UN humanitarian envoy Abdul Aziz Arrukban warned today that the millions of Pakistanis displaced during the military’s offensive against the Swat Valley would “die slowly” unless the international community started taking notice of the “unprecedented” scope of the crisis.
The enormous humanitarian crisis appears to have caught everyone by surprised, developing extremely rapidly in the face of the military’s attacks on heavily populated areas. The valley went from a somewhat restive region to an absolute warzone in a matter of days: a million civilians were displaced in the first week of fighting, within another two weeks, over 95% of the valley’s 3 million plus residents had been forced out.
As with last year’s offensive in the tiny Bajaur Agency, the Pakistani government was perfectly willing to displace civilians en masse to combat a relatively small insurgent population, and made little provision for the civilians who spent months in refugee camps. Indeed, the millions of Swatis are living in many of the same camps around Peshawar that the Bajauris were stuck in.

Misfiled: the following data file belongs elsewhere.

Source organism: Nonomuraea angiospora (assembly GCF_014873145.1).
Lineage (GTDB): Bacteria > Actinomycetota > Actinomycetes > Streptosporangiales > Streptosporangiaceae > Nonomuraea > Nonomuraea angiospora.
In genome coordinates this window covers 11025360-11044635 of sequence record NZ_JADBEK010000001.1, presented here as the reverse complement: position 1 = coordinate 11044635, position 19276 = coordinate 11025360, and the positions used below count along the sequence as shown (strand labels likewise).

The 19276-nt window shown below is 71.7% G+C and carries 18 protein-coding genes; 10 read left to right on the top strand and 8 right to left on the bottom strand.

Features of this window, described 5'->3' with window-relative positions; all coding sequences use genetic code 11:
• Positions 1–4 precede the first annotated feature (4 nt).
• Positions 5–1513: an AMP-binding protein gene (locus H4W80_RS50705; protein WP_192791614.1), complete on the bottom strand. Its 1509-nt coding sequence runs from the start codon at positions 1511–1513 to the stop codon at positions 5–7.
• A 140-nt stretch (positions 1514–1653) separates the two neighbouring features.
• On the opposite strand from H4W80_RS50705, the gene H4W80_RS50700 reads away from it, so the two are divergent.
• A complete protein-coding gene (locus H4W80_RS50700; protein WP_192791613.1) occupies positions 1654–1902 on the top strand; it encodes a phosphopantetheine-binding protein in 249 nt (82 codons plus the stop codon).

But even in the face of this enormous catastrophe, the Pakistani government seems unphased, and in fact is moving on with its plans for a massive offensive in South Waziristan which is expected to rival the Swat operation. Though far less populous than Swat, the hundreds of thousands of refugees pouring out of that region are heading to regions no more prepared for the influx than Peshawar was.
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